Back on Track

Back on Track

Every autumn in the south German town of Überacker, a group of 16 teenagers joins the Starthilfe program. For many, the social initiative, supported by BMW Motorrad, is the last chance to get their lives back on track. Established 11 years ago, it aims to help young people experiencing personal or social problems, such as drug addiction, to repeat their final school year exams, so they can find places on apprenticeships and embark on fulfilling careers.

The Starthilfe participants complete various practical team-building projects, which run alongside regular classroom sessions. By restoring a tractor or car, or helping to take care of a nearby nature reserve, for example, Starthilfe founder Peter Steger believes the teenagers can learn to work together and take responsibility for themselves — and also discover that learning can be fun.

Participants in the BMW Motorrad-supported Starthilfe program. Photos by Peter Lewiki (

One of the most popular and certainly unique opportunities provided by Starthilfe is the RACE Project. Coordinated by Peter and his colleagues, Ulrich Gottwald and Ekkehard Pfeifer, the project allows the teenagers to be part of a motorcycle racing team. From organizing the race season, searching for sponsors and catering, to working on the race bikes — two BMW S1000RR models — and writing reports for press and sponsors after the races, the participants can choose which area they would like to work in, depending on their individual talents and interests.

Since 2007, the RACE Project has taken part in the DMV Rundstrecken Championship, and finished first in 2009 and third in 2010. In addition to the two race bikes, BMW Motorrad provides test riders Bernd Papilion and Ralf Schwickerath to compete. The manufacturer also invited Starthilfe participants to Stephanskirchen, so they could meet the mechanics of the World Superbike team and ask them questions.

“We receive a great deal of support from the BMW marketing department, because they can see that our project takes good care of these young people. And, of course, with the new S1000RR, many people are aware of us,” says Ulrich.

Each race weekend is a demanding and challenging experience for the teenagers, who have to change tires and make changes to the bikes under pressure. With such responsibility, they have to consider that the consequences of making a mistake could alter the result of the race.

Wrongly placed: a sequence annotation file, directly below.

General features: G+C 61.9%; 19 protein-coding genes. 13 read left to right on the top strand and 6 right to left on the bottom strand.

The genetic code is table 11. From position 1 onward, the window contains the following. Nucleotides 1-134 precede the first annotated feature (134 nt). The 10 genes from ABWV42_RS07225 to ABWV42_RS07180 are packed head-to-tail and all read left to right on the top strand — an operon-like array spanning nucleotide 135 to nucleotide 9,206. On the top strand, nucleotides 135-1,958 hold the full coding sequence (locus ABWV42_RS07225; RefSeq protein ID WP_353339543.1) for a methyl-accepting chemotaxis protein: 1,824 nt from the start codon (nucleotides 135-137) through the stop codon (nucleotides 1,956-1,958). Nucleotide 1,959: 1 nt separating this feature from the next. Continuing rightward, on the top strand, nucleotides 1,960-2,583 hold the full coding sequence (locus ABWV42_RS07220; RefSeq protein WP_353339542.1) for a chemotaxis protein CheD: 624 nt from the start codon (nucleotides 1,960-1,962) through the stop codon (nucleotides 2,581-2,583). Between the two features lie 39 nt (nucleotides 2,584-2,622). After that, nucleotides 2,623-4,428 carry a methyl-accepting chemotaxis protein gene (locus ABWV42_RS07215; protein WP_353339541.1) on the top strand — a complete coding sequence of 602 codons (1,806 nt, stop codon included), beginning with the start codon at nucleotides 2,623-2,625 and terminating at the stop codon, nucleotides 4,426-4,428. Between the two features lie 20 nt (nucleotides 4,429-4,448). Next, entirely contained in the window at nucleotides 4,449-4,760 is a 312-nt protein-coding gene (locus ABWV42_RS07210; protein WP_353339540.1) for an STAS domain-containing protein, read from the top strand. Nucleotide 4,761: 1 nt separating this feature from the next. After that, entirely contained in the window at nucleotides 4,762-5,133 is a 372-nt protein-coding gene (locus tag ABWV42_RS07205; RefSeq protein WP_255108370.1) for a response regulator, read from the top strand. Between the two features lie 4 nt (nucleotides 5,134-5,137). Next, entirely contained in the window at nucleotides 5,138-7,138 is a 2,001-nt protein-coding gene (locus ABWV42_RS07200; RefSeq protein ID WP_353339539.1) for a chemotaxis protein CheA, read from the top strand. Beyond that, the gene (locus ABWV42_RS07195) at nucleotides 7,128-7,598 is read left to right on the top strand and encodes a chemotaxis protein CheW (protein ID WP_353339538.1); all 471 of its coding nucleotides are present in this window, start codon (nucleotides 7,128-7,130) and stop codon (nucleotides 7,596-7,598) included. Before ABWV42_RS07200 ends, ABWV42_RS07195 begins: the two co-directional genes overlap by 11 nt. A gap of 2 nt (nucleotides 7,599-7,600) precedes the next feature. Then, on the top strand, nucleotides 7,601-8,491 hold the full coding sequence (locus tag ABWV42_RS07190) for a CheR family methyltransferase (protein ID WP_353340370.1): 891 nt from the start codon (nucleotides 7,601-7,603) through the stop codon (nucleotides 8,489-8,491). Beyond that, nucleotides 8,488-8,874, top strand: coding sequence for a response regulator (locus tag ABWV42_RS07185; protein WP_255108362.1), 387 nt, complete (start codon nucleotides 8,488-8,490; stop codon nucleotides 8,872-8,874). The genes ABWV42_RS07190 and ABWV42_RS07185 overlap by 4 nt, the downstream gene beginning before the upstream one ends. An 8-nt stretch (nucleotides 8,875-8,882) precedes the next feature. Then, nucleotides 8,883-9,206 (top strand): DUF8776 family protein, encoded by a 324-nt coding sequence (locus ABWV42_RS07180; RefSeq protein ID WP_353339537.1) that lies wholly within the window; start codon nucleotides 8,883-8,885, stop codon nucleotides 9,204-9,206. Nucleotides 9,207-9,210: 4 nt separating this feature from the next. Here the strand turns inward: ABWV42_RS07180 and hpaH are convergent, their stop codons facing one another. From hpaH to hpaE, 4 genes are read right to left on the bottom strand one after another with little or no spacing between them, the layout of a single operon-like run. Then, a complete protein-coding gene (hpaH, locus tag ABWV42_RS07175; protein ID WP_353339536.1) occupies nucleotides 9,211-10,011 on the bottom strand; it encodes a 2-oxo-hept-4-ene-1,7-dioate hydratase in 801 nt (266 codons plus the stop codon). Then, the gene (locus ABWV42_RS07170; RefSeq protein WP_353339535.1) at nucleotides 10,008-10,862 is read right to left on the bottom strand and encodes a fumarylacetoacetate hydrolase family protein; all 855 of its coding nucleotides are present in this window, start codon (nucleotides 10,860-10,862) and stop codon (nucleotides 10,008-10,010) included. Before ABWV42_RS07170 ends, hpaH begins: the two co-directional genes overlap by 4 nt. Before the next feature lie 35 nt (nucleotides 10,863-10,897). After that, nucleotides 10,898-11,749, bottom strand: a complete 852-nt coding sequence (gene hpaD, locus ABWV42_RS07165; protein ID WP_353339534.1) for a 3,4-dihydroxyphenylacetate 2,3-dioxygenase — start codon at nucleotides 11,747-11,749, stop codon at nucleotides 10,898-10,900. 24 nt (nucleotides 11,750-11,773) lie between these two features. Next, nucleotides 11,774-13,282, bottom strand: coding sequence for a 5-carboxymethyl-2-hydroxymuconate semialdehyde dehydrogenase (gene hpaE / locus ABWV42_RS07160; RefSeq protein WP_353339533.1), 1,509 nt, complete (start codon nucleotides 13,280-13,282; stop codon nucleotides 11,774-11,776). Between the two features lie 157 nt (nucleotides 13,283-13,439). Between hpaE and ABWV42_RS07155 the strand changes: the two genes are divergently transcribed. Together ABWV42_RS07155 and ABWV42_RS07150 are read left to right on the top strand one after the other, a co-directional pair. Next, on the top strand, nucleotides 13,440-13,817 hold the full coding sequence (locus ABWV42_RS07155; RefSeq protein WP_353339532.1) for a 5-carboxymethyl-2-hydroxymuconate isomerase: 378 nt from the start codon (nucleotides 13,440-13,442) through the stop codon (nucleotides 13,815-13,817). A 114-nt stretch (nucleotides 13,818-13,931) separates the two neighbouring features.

On the other hand, when one of the RACE Project riders stands on the podium, and gains another trophy for the collection at their workshop, it gives them a feeling of success they may never have experienced before. “Success on the track is often repeated in the classroom,” says Ulrich. “Until now, all those who have successfully completed the RACE Project have gained their school leaving qualification and almost all find a training place.”

For 21-year-old Bibo, the Starthilfe RACE Project has been an invaluable experience and helped open the door to a mechanics apprenticeship. After experiencing problems at home, he left school with no qualifications, which made it difficult for him to find work. “I initially wanted to be a paramedic, but without qualifications, it wasn’t possible to get a place on the training course. I went to the job center and was given two options: a vocational training year, or Starthilfe.”

During the last race season, Bibo was responsible for collecting the data and producing results tables with lap times, fuel requirements and other important information. He chose this job following the short introduction to motorcycle racing given at the Starthilfe workshop. “We learned how a bike is built, how the tire pressure is checked and the level of fuel for a race is estimated. As we are only a small group, you have the opportunity to ask questions for as long as it takes to understand how it works, which is brilliant.”

Not everyone who joins Starthilfe manages to complete the year, but students who have the motivation and desire to succeed receive all the help they need — even therapy, if required. “We work with the campaign: Keine Macht den Drogen [No one takes drugs] and can offer therapy if the students want it,” says Ulrich.

Above the RACE Project’s impressive trophy collection is a motto designed to motivate all the team’s participants: ‘beweg deinen Arsch’ (move your ass). In many ways, it epitomises the work that is done by Starthilfe: no-nonsense encouragement to get on in life, in a language that troubled teenagers can easily understand.

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